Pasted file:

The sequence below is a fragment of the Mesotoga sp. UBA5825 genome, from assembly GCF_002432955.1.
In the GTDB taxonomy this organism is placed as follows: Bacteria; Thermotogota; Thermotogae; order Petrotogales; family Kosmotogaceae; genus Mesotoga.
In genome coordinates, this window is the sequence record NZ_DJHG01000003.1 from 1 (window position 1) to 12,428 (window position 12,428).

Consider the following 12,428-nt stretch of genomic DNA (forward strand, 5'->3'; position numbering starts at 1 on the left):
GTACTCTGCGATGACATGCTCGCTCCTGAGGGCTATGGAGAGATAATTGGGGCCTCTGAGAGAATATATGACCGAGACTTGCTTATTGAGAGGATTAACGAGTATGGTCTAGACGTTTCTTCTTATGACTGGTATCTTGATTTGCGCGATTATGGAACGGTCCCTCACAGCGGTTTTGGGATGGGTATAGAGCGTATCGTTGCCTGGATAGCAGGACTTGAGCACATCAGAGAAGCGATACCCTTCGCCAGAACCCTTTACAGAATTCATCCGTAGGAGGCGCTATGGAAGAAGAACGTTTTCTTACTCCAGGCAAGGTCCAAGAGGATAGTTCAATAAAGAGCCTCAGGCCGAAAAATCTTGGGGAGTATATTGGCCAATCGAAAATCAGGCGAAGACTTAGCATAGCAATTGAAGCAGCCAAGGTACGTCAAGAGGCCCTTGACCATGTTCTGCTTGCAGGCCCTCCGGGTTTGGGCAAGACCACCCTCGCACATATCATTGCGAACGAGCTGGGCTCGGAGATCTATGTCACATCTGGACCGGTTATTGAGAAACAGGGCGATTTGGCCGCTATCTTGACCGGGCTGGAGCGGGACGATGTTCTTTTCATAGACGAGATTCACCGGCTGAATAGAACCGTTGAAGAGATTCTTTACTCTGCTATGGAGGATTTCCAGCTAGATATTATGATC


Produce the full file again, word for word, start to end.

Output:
The sequence below is a fragment of the Mesotoga sp. UBA5825 genome, from assembly GCF_002432955.1.
In the GTDB taxonomy this organism is placed as follows: Bacteria; Thermotogota; Thermotogae; order Petrotogales; family Kosmotogaceae; genus Mesotoga.
In genome coordinates, this window is the sequence record NZ_DJHG01000003.1 from 1 (window position 1) to 12,428 (window position 12,428).

Consider the following 12,428-nt stretch of genomic DNA (forward strand, 5'->3'; position numbering starts at 1 on the left):
GTACTCTGCGATGACATGCTCGCTCCTGAGGGCTATGGAGAGATAATTGGGGCCTCTGAGAGAATATATGACCGAGACTTGCTTATTGAGAGGATTAACGAGTATGGTCTAGACGTTTCTTCTTATGACTGGTATCTTGATTTGCGCGATTATGGAACGGTCCCTCACAGCGGTTTTGGGATGGGTATAGAGCGTATCGTTGCCTGGATAGCAGGACTTGAGCACATCAGAGAAGCGATACCCTTCGCCAGAACCCTTTACAGAATTCATCCGTAGGAGGCGCTATGGAAGAAGAACGTTTTCTTACTCCAGGCAAGGTCCAAGAGGATAGTTCAATAAAGAGCCTCAGGCCGAAAAATCTTGGGGAGTATATTGGCCAATCGAAAATCAGGCGAAGACTTAGCATAGCAATTGAAGCAGCCAAGGTACGTCAAGAGGCCCTTGACCATGTTCTGCTTGCAGGCCCTCCGGGTTTGGGCAAGACCACCCTCGCACATATCATTGCGAACGAGCTGGGCTCGGAGATCTATGTCACATCTGGACCGGTTATTGAGAAACAGGGCGATTTGGCCGCTATCTTGACCGGGCTGGAGCGGGACGATGTTCTTTTCATAGACGAGATTCACCGGCTGAATAGAACCGTTGAAGAGATTCTTTACTCTGCTATGGAGGATTTCCAGCTAGATATTATGATC